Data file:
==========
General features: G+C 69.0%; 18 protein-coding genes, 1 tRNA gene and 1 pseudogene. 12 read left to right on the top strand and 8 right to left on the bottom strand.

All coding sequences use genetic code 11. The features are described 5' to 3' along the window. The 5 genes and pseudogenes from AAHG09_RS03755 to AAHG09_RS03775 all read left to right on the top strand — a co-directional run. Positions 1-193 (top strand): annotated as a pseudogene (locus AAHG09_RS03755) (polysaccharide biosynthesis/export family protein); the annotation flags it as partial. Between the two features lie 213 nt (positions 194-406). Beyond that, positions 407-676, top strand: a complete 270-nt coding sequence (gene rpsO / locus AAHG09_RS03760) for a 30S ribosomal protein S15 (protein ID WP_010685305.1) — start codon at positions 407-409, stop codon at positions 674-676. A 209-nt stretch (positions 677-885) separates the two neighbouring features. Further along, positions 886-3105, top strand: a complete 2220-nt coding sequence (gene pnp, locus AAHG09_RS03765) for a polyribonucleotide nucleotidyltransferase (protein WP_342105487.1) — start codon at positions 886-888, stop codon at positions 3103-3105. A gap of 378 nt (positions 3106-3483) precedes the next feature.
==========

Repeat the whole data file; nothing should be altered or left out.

General features: G+C 69.0%; 18 protein-coding genes, 1 tRNA gene and 1 pseudogene. 12 read left to right on the top strand and 8 right to left on the bottom strand.

All coding sequences use genetic code 11. The features are described 5' to 3' along the window. The 5 genes and pseudogenes from AAHG09_RS03755 to AAHG09_RS03775 all read left to right on the top strand — a co-directional run. Positions 1-193 (top strand): annotated as a pseudogene (locus AAHG09_RS03755) (polysaccharide biosynthesis/export family protein); the annotation flags it as partial. Between the two features lie 213 nt (positions 194-406). Beyond that, positions 407-676, top strand: a complete 270-nt coding sequence (gene rpsO / locus AAHG09_RS03760) for a 30S ribosomal protein S15 (protein ID WP_010685305.1) — start codon at positions 407-409, stop codon at positions 674-676. A 209-nt stretch (positions 677-885) separates the two neighbouring features. Further along, positions 886-3105, top strand: a complete 2220-nt coding sequence (gene pnp, locus AAHG09_RS03765) for a polyribonucleotide nucleotidyltransferase (protein WP_342105487.1) — start codon at positions 886-888, stop codon at positions 3103-3105. A gap of 378 nt (positions 3106-3483) precedes the next feature.